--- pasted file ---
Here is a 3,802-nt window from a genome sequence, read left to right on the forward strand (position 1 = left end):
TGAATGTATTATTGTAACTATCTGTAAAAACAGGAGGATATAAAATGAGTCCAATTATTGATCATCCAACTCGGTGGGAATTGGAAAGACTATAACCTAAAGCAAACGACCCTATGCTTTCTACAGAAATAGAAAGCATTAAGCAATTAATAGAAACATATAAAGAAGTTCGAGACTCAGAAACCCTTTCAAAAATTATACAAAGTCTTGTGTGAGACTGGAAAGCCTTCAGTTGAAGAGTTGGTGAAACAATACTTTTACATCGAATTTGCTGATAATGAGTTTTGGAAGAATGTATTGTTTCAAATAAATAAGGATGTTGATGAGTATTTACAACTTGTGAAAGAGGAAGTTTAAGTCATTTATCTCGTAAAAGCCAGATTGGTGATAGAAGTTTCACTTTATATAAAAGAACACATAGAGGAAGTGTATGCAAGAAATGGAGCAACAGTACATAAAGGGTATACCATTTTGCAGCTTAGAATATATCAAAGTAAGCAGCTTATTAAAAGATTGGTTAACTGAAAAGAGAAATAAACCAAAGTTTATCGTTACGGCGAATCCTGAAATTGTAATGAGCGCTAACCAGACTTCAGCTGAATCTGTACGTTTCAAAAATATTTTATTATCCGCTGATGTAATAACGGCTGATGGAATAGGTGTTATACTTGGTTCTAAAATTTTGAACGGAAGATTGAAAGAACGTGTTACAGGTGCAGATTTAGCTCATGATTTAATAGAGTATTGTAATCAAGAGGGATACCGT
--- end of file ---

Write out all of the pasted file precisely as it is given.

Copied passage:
Here is a 3,802-nt window from a genome sequence, read left to right on the forward strand (position 1 = left end):
TGAATGTATTATTGTAACTATCTGTAAAAACAGGAGGATATAAAATGAGTCCAATTATTGATCATCCAACTCGGTGGGAATTGGAAAGACTATAACCTAAAGCAAACGACCCTATGCTTTCTACAGAAATAGAAAGCATTAAGCAATTAATAGAAACATATAAAGAAGTTCGAGACTCAGAAACCCTTTCAAAAATTATACAAAGTCTTGTGTGAGACTGGAAAGCCTTCAGTTGAAGAGTTGGTGAAACAATACTTTTACATCGAATTTGCTGATAATGAGTTTTGGAAGAATGTATTGTTTCAAATAAATAAGGATGTTGATGAGTATTTACAACTTGTGAAAGAGGAAGTTTAAGTCATTTATCTCGTAAAAGCCAGATTGGTGATAGAAGTTTCACTTTATATAAAAGAACACATAGAGGAAGTGTATGCAAGAAATGGAGCAACAGTACATAAAGGGTATACCATTTTGCAGCTTAGAATATATCAAAGTAAGCAGCTTATTAAAAGATTGGTTAACTGAAAAGAGAAATAAACCAAAGTTTATCGTTACGGCGAATCCTGAAATTGTAATGAGCGCTAACCAGACTTCAGCTGAATCTGTACGTTTCAAAAATATTTTATTATCCGCTGATGTAATAACGGCTGATGGAATAGGTGTTATACTTGGTTCTAAAATTTTGAACGGAAGATTGAAAGAACGTGTTACAGGTGCAGATTTAGCTCATGATTTAATAGAGTATTGTAATCAAGAGGGATACCGT